Suddenly, the link between ambition and narcissism appears less tenuous to me.
But then again, perhaps I am so detached that I don’t recognise that in reality I am a little bit of a narcissist. Just not an ambitious one 😉
Seriously, that may also be a consideration; narcissists will hesitate to view themselves as such because of the negative connotations attached.
Let’s take a look at the word ambition.
Its roots lie in Roman politics. Candidates had to spend most of their time touring the city urging the citizens to vote for them. The Latin word for this effort was ambition. Since this activity was caused by a desire for success, honour or power, ambition eventually came to mean “the desire for honour or power.”
With this definition it is easy to see ambition and narcissism may go hand in hand. The urge to control as well as having a high regard for oneself can certainly be viewed as symptoms of NPD, and are similar to honour and power.
What about the real high flyers in business – those who work hard and quickly do well? What kind of personalty is behind some of these ‘natural’ high achievers?
The Harvard Business Review states that many high achievers possess blind ambition and, therefore, do appear to portray a costly level of narcissism. Their personality traits actually help them to succeed, but only up to a point, as it is important not to move these guys any higher in the company. Of greater concern is to recognise and halt the advance of those that are unlikely to make a good leader. After all, if a person with NPD was consistently promoted, colleagues could end up feeling as if their collective efforts were being harnessed to a single leader’s ego, rather than focussed upon the team’s shared goals. However, the Harvard Review also states some narcissists may be transformed into quality leaders via mentoring. So if you scored high on this test all is not lost.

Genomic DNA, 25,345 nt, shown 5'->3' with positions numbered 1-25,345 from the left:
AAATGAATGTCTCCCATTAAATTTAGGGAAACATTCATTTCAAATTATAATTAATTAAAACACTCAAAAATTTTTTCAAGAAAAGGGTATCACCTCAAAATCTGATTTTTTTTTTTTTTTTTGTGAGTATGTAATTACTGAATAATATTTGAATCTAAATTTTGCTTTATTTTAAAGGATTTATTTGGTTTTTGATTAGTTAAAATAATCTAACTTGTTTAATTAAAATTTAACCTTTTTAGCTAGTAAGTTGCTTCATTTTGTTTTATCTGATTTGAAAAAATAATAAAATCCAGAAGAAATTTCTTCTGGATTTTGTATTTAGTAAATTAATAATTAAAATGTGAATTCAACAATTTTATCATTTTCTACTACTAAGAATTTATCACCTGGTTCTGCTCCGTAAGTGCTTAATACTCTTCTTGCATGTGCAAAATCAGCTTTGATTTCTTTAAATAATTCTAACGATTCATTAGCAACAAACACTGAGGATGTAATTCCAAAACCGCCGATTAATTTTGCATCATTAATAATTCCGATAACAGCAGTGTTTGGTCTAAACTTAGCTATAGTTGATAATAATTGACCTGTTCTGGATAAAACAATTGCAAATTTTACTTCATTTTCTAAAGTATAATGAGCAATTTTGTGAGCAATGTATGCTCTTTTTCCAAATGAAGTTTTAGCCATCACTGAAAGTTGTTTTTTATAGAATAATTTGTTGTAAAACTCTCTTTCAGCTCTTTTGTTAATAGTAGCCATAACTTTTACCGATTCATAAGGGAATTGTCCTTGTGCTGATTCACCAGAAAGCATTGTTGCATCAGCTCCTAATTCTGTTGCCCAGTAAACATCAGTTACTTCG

I found it interesting that the Harvard article talks about being able to create a turnaround with some employees who show narcissistic traits. Once again this leads me to think the actual disorder is in a different league to someone who simply displays a few of the symptoms. Perhaps we need to take more care when labelling others.
Indeed, labels are such a popular commodity these days it does seem that everyone wants to fit beneath one. However, when any label is actually negative or derogatory, we should all be mindful of whether to use it when describing others. It stands to reason that while climbing the corporate ladder, an ambitious person may well fare better by being self-absorbed and overconfident. But I don’t necessarily think that means they are suffering from NPD. Maybe we should have a different umbrella term such as Narky for the great majority who enjoy rather than suffer from a couple of the NPD traits.
Finally, I think we should all look at ourselves before criticising actions of others and not be so quick to label someone a power-hungry narcissist, when really they are simply an ambitious go getter.
If you’d like to grapple with some more opinions of mine then you may find this about respect interesting.
OR something sexy?
Linked to these meme’s.